Your Monthly Brief into the World of Digital Assets
- Macro Environment
- The FED & Recession
- US treasury bans Tornado cash
- AVAX defamation, SEC’s antipathy for non-PoW blockchains and The Merge
- Crypto Top of Mind
- The Merge Trades
- JKL Mining
- Financial Institutions
The Fed & Recession
Top of everyone’s mind is whether the Fed’s tightening will end in a long-lasting recession.
Technically, GDP (down .6% annualised in q2) shows the U.S. economy had two consecutive quarters of negative growth. Conversely, other key U.S. growth indicators hint at a healthy economic environment (GDI is up 1.4% in q2; payroll growth, though slowing, continues to be positive; personal consumptions continue to expand).
The final word on this matter belongs to the National Bureau of Economic Research (NBER)’s Business Cycle Dating Committee, that calculates an average of quarterly GDP and GNI to state a recession. Given the average of the two measures remains positive this year, recession calls have officially been rejected so far.
Wikipedia definition of recession now states:
In the United States, a recession is defined by the National Bureau of Economic Research (NBER) as “a significant decline in economic activity spread across the market, lasting more than a few months, normally visible in real GDP, real income, employment, industrial production, and wholesale-retail sales”.
European Union’s PPI and CPI data has been consistently growing this year, outpacing expectations and raising concerns around global inflation.
On Aug 19, German producer prices print caused calamity in the markets, hitting risk-on assets with particular severity. BTC sold off sharply loosing over 10% of its value in one day; ETH was down 12.9%; SPX down 1.29% on Aug 19.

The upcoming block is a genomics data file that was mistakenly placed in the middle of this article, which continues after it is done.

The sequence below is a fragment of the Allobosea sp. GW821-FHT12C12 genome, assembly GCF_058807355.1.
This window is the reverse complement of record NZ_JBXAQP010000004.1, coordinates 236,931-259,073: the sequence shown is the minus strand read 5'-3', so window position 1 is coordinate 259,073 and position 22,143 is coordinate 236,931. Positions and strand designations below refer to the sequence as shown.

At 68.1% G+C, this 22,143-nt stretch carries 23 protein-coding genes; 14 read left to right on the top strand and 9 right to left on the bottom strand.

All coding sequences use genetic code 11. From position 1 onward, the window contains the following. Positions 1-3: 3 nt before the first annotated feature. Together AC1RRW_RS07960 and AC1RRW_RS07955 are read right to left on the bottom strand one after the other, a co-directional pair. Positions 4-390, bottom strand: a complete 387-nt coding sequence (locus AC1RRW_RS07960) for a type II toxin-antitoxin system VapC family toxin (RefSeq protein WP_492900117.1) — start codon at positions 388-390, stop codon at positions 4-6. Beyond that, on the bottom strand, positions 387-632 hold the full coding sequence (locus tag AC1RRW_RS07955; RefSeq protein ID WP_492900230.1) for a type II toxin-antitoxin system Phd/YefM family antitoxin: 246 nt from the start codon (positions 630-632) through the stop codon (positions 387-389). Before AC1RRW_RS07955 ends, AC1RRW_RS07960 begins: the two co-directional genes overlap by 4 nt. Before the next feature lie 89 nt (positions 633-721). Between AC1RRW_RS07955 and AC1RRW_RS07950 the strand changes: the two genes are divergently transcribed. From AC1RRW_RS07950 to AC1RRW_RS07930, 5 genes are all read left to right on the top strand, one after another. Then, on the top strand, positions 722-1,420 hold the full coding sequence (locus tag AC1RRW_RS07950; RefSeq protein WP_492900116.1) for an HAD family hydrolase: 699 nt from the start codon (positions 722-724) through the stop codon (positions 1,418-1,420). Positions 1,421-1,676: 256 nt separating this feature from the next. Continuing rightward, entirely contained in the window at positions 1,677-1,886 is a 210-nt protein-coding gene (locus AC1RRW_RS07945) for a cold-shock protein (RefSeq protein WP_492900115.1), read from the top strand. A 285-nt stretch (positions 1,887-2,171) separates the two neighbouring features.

After the U.S. consumer price index decelerated in July, curbed inflation started to get priced in. However, the latest German print shows relief was premature. German PPI announcement indicates at two things: (1) the probability of the U.S. Federal Reserve raising the federal funds rate 75 basis points increases (2) further headwinds for risk-on assets.
AVAX defamation, SEC’s antipathy for non-PoW blockchains and The Merge
Between the 26th and 29th of August AVAX lost 30% of its value while Bitcoin price only decreased by 8.5%. Ava Labs, the team behind Avalanche, was accused of unethical competition behaviours in a series of leaks from anonymous self-proclaimed whistle-blowers. According to their investigation, Ava Labs is employing Roche Freedman law firm, to sue competitors like Solana with the aim of pushing them under the SEC scrutiny and keeping regulators’ eyes off Avalanche.